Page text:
In recent years there has been a shift not only in increasing the quantity of recycling but also increasing the quality of the materials collected. These trends are visible through the recent WRAP Barriers to Recycling review and Defra’s Quality Action Plan.
LSE is a university with a large and complex estate. They wanted to undertake an independent audit of the composition of their waste, in order to identify targeted improvements in recycling rates and waste management.
The general waste and recycling material from three buildings was collected and analysed separately. This provided a distinct set of results for each building. Bags containing waste and recycling materials were labelled before being placed in the appropriate external bins to identify which building they had derived from. Unlabelled bags from different sources across the campus were also analysed as well as the contents of food waste bins, whose contents were derived from the main on-site kitchen.
M·E·L Waste Insight’s team of analysts collected and sorted the samples over five days. The material was categorised into 32 different material types and their weights recorded on pre-prepared sheets. Food was categorised into avoidable, possibly avoidable and unavoidable. This categorisation provided further insight into the types of food that were disposed of; over buying, and over preparing being in the avoidable category for example.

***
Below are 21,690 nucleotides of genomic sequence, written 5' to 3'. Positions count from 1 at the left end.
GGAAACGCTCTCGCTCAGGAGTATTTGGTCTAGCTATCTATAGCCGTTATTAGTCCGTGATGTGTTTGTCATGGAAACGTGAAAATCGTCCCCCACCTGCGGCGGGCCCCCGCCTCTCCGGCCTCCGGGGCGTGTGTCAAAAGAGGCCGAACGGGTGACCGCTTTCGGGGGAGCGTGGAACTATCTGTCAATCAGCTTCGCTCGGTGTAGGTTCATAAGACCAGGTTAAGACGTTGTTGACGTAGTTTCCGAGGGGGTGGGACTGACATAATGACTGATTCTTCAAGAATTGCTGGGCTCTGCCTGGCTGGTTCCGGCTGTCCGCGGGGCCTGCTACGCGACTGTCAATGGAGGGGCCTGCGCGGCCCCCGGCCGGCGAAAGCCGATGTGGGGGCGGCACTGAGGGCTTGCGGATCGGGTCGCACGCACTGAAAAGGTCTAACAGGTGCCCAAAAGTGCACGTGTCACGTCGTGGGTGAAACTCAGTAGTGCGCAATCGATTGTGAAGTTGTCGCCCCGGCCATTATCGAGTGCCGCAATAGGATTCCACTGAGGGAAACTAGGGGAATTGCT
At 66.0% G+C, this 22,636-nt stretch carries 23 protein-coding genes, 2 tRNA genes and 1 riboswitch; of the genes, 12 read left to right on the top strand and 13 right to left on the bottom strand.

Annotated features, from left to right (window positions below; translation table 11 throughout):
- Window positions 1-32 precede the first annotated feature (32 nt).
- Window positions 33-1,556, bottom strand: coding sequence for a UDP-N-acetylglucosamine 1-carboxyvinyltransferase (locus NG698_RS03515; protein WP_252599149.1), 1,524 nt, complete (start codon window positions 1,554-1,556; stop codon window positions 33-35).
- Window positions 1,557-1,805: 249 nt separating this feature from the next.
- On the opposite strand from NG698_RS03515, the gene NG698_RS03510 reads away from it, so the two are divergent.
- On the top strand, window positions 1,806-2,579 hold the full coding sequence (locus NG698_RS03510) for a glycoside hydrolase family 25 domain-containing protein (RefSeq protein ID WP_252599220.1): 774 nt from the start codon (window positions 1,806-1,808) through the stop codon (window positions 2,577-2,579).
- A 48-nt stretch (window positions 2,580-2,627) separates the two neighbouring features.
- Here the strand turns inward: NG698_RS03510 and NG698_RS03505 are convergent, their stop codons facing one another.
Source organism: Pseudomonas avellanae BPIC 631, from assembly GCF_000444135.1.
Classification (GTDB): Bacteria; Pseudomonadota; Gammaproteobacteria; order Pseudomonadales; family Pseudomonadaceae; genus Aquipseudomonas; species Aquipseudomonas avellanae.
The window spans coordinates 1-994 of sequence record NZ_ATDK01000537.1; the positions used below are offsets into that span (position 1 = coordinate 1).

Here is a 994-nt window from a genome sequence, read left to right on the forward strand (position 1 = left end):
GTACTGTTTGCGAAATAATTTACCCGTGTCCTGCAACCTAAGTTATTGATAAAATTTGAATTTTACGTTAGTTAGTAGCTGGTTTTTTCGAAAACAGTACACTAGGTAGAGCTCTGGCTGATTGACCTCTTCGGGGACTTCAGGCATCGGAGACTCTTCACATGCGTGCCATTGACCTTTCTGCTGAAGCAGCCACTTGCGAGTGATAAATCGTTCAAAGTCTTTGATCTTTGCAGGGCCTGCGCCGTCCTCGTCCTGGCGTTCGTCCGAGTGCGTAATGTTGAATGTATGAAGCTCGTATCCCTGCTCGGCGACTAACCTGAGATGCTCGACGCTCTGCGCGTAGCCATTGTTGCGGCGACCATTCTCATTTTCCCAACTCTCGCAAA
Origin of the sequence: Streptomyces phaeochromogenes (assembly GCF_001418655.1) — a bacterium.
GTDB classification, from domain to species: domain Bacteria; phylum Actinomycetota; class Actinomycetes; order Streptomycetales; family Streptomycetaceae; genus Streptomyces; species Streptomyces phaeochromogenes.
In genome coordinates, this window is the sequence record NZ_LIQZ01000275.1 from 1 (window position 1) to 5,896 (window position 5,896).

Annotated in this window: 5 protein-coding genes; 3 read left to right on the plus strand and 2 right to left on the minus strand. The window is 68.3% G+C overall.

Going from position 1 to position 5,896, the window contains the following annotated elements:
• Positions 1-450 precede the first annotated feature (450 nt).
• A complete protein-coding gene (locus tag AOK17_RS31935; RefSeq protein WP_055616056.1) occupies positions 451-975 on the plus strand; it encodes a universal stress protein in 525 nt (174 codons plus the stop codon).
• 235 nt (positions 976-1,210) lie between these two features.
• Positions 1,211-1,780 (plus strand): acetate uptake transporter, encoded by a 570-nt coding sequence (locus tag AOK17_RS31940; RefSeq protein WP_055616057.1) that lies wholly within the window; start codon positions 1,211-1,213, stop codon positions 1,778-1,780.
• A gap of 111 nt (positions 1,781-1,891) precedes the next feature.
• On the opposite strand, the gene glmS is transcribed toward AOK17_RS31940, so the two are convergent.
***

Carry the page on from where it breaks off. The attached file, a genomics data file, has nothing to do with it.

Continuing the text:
The audit was successful in determining the types and quantities of materials that could have been diverted from the general waste bins to the food and recycling waste streams. The project also showed the types and quantities of materials classed as contamination in the food and recycling waste streams.
The results gave LSE an insight into the sources and causes of contamination in recycling bins. This information will inform initiatives to improve recycling rates, reduce contamination and prevent waste, especially food waste.